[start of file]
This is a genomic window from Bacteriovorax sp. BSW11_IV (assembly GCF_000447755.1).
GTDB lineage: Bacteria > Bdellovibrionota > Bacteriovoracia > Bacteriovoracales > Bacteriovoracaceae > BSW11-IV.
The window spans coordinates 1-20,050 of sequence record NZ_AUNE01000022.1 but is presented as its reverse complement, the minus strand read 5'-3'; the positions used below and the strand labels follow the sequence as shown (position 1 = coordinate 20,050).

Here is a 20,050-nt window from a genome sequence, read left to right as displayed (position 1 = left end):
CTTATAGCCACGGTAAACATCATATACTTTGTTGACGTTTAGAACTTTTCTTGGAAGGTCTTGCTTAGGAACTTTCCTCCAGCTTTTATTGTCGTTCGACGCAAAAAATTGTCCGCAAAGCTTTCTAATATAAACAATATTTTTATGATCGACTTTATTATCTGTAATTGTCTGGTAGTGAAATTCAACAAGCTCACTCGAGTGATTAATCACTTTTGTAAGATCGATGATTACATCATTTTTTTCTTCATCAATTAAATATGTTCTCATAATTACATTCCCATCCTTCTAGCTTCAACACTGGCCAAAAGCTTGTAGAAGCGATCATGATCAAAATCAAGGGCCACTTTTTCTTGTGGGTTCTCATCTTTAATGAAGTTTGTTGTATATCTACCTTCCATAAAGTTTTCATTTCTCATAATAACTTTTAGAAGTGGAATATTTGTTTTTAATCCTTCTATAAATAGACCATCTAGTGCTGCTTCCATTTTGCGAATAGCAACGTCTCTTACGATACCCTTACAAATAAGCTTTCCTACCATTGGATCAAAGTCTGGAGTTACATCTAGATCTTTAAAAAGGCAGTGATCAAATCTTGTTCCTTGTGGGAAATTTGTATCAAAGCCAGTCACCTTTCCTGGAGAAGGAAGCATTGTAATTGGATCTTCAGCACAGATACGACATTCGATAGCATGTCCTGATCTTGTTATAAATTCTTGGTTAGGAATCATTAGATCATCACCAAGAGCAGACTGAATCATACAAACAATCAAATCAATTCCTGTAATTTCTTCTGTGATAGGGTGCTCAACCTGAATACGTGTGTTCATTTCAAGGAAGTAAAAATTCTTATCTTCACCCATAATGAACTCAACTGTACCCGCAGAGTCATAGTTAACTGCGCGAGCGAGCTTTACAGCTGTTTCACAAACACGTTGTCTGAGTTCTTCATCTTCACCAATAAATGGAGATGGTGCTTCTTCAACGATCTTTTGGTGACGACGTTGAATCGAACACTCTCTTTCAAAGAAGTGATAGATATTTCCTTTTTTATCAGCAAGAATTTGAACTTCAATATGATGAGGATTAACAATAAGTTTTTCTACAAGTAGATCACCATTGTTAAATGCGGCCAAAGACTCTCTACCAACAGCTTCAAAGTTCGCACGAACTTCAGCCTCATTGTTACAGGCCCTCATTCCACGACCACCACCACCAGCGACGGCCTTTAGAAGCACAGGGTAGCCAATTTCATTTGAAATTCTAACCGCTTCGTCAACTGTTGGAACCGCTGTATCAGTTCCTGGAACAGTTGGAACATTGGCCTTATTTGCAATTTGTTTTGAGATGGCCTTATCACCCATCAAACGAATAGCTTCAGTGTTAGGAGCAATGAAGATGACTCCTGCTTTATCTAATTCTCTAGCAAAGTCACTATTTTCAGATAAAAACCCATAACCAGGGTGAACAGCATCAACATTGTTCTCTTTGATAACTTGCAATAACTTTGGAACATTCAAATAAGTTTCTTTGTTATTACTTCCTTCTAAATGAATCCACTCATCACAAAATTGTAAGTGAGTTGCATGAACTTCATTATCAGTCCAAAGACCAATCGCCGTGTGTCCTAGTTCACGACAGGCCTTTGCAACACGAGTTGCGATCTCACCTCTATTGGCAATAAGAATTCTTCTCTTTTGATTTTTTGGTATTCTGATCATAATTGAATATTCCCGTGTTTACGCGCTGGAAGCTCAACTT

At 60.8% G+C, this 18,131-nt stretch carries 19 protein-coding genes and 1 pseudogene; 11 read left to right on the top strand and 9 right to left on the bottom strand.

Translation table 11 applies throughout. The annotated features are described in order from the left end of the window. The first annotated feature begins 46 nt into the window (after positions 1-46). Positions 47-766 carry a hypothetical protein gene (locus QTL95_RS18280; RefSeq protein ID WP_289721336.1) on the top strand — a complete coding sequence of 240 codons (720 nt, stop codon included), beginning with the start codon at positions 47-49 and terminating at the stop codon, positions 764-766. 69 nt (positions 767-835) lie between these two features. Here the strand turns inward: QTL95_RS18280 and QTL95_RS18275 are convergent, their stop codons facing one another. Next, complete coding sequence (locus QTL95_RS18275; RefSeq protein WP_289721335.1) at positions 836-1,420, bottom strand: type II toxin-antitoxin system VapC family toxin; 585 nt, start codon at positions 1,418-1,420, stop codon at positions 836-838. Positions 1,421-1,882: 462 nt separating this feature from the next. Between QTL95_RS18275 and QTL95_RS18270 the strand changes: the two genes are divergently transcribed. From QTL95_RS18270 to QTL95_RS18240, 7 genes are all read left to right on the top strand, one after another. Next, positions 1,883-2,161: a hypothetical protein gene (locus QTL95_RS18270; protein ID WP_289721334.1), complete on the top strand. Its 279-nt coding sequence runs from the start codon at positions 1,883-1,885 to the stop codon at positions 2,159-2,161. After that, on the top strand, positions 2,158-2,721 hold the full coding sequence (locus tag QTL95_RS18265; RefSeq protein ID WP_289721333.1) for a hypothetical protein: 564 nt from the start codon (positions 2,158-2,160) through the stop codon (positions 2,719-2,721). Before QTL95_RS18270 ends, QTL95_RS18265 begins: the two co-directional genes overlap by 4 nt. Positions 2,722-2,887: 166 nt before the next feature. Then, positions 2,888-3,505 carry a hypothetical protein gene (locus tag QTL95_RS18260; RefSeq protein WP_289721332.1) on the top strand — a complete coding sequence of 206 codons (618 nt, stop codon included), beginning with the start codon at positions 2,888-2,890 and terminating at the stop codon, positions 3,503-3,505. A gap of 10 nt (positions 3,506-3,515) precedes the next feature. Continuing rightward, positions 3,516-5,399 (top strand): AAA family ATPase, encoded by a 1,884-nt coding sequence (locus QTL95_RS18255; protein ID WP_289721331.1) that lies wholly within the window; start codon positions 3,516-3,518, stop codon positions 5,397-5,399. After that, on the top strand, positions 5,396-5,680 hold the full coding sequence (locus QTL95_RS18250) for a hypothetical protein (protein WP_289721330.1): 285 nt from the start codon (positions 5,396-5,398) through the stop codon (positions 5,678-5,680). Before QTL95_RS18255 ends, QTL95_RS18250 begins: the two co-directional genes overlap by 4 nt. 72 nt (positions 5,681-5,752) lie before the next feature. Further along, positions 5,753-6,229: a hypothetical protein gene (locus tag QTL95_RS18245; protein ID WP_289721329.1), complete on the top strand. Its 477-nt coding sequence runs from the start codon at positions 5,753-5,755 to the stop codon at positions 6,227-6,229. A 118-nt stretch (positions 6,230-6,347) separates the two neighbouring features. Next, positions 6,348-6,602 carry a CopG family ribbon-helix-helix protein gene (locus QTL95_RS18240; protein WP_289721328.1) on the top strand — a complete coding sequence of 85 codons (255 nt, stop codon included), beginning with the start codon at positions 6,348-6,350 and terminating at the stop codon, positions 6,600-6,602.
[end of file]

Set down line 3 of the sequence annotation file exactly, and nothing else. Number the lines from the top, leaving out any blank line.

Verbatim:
The window spans coordinates 1-20,050 of sequence record NZ_AUNE01000022.1 but is presented as its reverse complement, the minus strand read 5'-3'; the positions used below and the strand labels follow the sequence as shown (position 1 = coordinate 20,050).